Thousands protest against electoral overhaul in Mexico. Twitter/@Arturo_Sarukhan

Numerous Mexican cities have seen large-scale protests against what protesters say are government attempts to undermine the electoral authorities.

The largest occurred in Mexico City, where organizers estimate that 500,000 people marched through the city's main plaza. The local government put the number at 90,000.

Lawmakers voted to slash the budget of the National Electoral Institute (INE) and cut its staffing last week.

The president, Andrés Manuel López Obrador accuses the INE of being partisan.

Opponents, however, claim that the most recent decision was an assault on democracy itself and are pleading with the Supreme Court to overturn them as unconstitutional.

Large crowds congregated on Sunday in Mexico City's famed Zocalo Square. In the city's center, the demonstrations spread to nearby streets.

"We're fighting to defend our democracy," protester Veronica Echevarria was quoted as saying by Reuters. She was wearing a cap emblazoned with the words "Hands off the INE". Many demonstrators carried cards with a similar slogan.

Many other towns held smaller, peaceful protests as well.

Following a comparable vote in the lower house of parliament, the reforms were passed by the Mexican Senate on Wednesday. The reforms will come into force once they are signed by President López Obrador.

Will Grant, the BBC's correspondent in Mexico, claims that it is perhaps the most polemic political issue in Mexico at present, BBC reports.

After two earlier failed attempts, López Obrador was chosen as president in July 2018. He has long been critical of the INE, whose employees supervise elections.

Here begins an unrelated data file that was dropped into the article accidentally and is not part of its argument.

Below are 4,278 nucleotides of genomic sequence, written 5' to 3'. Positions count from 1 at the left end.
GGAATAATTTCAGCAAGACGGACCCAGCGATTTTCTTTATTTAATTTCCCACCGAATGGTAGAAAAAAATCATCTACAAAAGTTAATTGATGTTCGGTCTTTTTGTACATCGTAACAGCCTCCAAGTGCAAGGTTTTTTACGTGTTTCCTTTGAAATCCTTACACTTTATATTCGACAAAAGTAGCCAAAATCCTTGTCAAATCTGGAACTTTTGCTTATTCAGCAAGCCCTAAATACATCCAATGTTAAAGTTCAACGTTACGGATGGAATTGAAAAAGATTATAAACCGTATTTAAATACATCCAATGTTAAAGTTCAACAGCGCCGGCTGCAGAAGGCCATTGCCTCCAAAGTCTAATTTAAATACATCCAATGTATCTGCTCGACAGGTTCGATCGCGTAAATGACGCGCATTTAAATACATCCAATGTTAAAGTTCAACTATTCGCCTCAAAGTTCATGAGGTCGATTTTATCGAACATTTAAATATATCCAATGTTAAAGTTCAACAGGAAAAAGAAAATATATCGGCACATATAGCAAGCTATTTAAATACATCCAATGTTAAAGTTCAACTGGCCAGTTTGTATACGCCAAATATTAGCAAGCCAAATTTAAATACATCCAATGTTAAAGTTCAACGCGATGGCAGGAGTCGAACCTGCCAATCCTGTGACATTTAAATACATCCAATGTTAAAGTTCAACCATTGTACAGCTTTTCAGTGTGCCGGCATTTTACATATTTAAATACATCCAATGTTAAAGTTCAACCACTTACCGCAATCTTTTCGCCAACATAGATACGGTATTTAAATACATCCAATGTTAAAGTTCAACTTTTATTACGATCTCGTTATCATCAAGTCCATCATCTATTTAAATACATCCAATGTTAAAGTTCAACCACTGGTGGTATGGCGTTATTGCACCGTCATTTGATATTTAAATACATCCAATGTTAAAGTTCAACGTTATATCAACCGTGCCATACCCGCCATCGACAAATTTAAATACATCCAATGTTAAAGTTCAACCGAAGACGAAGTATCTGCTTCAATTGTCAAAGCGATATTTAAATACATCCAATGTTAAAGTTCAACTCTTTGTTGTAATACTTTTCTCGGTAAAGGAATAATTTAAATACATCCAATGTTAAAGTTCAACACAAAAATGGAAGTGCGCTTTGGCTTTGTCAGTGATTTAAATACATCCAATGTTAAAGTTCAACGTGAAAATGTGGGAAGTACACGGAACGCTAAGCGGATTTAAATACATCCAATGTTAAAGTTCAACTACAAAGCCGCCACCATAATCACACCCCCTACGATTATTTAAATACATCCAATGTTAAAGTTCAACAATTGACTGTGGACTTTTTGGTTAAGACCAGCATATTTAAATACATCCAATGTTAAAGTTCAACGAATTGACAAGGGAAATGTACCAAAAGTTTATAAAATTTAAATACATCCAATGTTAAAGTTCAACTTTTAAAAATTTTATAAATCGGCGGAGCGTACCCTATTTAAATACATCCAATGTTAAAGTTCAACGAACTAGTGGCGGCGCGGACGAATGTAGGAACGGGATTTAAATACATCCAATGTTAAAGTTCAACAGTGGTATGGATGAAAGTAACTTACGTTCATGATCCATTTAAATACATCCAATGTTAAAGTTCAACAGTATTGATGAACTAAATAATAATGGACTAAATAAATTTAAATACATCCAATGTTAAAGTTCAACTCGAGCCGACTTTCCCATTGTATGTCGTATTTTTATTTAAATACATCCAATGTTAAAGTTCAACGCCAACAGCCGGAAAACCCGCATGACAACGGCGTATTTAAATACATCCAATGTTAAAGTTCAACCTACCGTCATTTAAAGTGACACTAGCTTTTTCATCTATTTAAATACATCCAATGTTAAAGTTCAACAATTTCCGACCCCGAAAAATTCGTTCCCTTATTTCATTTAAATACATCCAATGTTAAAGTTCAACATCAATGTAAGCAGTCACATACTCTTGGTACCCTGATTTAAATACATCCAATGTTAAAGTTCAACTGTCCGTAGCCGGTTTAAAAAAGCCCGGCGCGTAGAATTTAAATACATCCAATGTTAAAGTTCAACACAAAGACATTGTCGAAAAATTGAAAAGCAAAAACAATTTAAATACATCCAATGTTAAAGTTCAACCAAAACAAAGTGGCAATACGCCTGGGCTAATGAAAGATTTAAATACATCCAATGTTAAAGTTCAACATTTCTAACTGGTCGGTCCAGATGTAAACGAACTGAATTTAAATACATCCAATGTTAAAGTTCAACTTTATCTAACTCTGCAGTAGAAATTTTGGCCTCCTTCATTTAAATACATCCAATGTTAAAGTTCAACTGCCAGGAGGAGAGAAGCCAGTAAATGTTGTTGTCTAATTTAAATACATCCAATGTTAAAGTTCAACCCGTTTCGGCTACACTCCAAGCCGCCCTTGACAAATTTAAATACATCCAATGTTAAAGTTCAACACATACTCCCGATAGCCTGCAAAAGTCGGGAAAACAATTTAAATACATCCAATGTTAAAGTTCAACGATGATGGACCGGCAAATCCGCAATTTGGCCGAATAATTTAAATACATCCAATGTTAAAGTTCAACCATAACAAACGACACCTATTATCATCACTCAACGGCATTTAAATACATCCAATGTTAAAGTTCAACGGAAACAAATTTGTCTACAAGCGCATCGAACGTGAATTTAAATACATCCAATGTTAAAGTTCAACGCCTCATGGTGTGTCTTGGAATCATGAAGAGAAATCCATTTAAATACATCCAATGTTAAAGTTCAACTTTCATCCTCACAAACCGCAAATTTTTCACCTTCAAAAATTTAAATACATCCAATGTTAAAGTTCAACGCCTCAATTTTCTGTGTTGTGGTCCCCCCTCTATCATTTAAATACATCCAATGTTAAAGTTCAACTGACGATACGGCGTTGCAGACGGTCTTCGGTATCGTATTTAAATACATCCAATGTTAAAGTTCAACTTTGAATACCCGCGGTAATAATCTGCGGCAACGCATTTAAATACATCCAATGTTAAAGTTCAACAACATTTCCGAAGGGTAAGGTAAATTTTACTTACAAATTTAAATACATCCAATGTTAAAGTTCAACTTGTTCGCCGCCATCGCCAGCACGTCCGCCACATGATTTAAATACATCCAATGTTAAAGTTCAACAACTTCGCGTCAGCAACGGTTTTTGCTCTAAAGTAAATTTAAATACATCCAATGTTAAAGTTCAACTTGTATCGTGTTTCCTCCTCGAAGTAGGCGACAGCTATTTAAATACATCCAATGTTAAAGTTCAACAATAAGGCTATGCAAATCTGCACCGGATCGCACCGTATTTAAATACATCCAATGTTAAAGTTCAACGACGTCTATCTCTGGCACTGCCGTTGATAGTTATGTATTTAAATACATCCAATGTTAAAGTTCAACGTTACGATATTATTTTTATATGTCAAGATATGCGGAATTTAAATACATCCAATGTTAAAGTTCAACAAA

Last month, he accused the independent body of cheating, and said its staff turned a blind eye to "the stuffing of ballot boxes, falsification of [election] records and vote buying."'

In his first run for the presidency, in 2006, he fell short of defeating his conservative rival Felipe Calderón by less than one percentage point.

López Obrador steadfastly declined to accept the outcome, which he called fraudulent, for months.

He also disputed the outcome of the 2012 election, when he lost to Enrique Peña Nieto.

Since his win in 2018, López Obrador has been pushing for a reform of the INE, which he says will save taxpayers $150 million (£125 million) a year by drastically cutting the agency's staff.

A 58-year-old psychologist from Mexico City who was taking part in the demonstration, Veronica Echevarria said she was worried Lopez Obrador's overhaul of the INE was an attempt by him to take control of the electoral authority so he could stay in power, reports IB Times.

"We're fighting to defend our democracy," she said, wearing a cap emblazoned with the words "Hands off the INE."

Fernando Belaunzaran, an opposition politician who helped to organize the protests said, "Normally presidents try to have governability and stability for their succession, but the president is creating uncertainty," "He's playing with fire."

He said over 500,000 people had gathered in the capital to oppose the changes.

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